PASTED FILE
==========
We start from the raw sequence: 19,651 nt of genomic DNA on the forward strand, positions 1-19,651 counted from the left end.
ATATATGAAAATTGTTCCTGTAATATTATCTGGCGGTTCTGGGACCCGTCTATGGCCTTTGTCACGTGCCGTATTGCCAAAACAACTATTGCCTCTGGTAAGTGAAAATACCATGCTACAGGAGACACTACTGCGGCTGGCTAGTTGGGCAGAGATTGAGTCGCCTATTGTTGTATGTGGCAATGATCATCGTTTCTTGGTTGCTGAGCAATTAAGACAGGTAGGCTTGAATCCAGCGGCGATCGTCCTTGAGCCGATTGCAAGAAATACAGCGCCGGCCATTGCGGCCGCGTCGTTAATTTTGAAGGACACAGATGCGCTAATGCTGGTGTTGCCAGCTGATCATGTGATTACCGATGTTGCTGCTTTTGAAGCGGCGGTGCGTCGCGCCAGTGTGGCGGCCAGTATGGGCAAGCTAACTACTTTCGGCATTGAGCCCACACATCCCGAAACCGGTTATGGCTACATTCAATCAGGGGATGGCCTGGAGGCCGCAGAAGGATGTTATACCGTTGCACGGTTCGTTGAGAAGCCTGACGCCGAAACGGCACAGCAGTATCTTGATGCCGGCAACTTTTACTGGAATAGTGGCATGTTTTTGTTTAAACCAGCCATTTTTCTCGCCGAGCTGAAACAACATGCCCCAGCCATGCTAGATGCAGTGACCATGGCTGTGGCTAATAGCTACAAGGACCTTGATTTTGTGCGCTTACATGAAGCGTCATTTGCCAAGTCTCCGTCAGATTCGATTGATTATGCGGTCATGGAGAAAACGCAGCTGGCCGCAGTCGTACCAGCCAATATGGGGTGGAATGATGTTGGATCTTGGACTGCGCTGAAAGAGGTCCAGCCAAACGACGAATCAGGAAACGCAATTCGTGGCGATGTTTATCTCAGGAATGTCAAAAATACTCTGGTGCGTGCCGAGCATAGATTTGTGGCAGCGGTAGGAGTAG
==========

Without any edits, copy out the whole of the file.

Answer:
We start from the raw sequence: 19,651 nt of genomic DNA on the forward strand, positions 1-19,651 counted from the left end.
ATATATGAAAATTGTTCCTGTAATATTATCTGGCGGTTCTGGGACCCGTCTATGGCCTTTGTCACGTGCCGTATTGCCAAAACAACTATTGCCTCTGGTAAGTGAAAATACCATGCTACAGGAGACACTACTGCGGCTGGCTAGTTGGGCAGAGATTGAGTCGCCTATTGTTGTATGTGGCAATGATCATCGTTTCTTGGTTGCTGAGCAATTAAGACAGGTAGGCTTGAATCCAGCGGCGATCGTCCTTGAGCCGATTGCAAGAAATACAGCGCCGGCCATTGCGGCCGCGTCGTTAATTTTGAAGGACACAGATGCGCTAATGCTGGTGTTGCCAGCTGATCATGTGATTACCGATGTTGCTGCTTTTGAAGCGGCGGTGCGTCGCGCCAGTGTGGCGGCCAGTATGGGCAAGCTAACTACTTTCGGCATTGAGCCCACACATCCCGAAACCGGTTATGGCTACATTCAATCAGGGGATGGCCTGGAGGCCGCAGAAGGATGTTATACCGTTGCACGGTTCGTTGAGAAGCCTGACGCCGAAACGGCACAGCAGTATCTTGATGCCGGCAACTTTTACTGGAATAGTGGCATGTTTTTGTTTAAACCAGCCATTTTTCTCGCCGAGCTGAAACAACATGCCCCAGCCATGCTAGATGCAGTGACCATGGCTGTGGCTAATAGCTACAAGGACCTTGATTTTGTGCGCTTACATGAAGCGTCATTTGCCAAGTCTCCGTCAGATTCGATTGATTATGCGGTCATGGAGAAAACGCAGCTGGCCGCAGTCGTACCAGCCAATATGGGGTGGAATGATGTTGGATCTTGGACTGCGCTGAAAGAGGTCCAGCCAAACGACGAATCAGGAAACGCAATTCGTGGCGATGTTTATCTCAGGAATGTCAAAAATACTCTGGTGCGTGCCGAGCATAGATTTGTGGCAGCGGTAGGAGTAG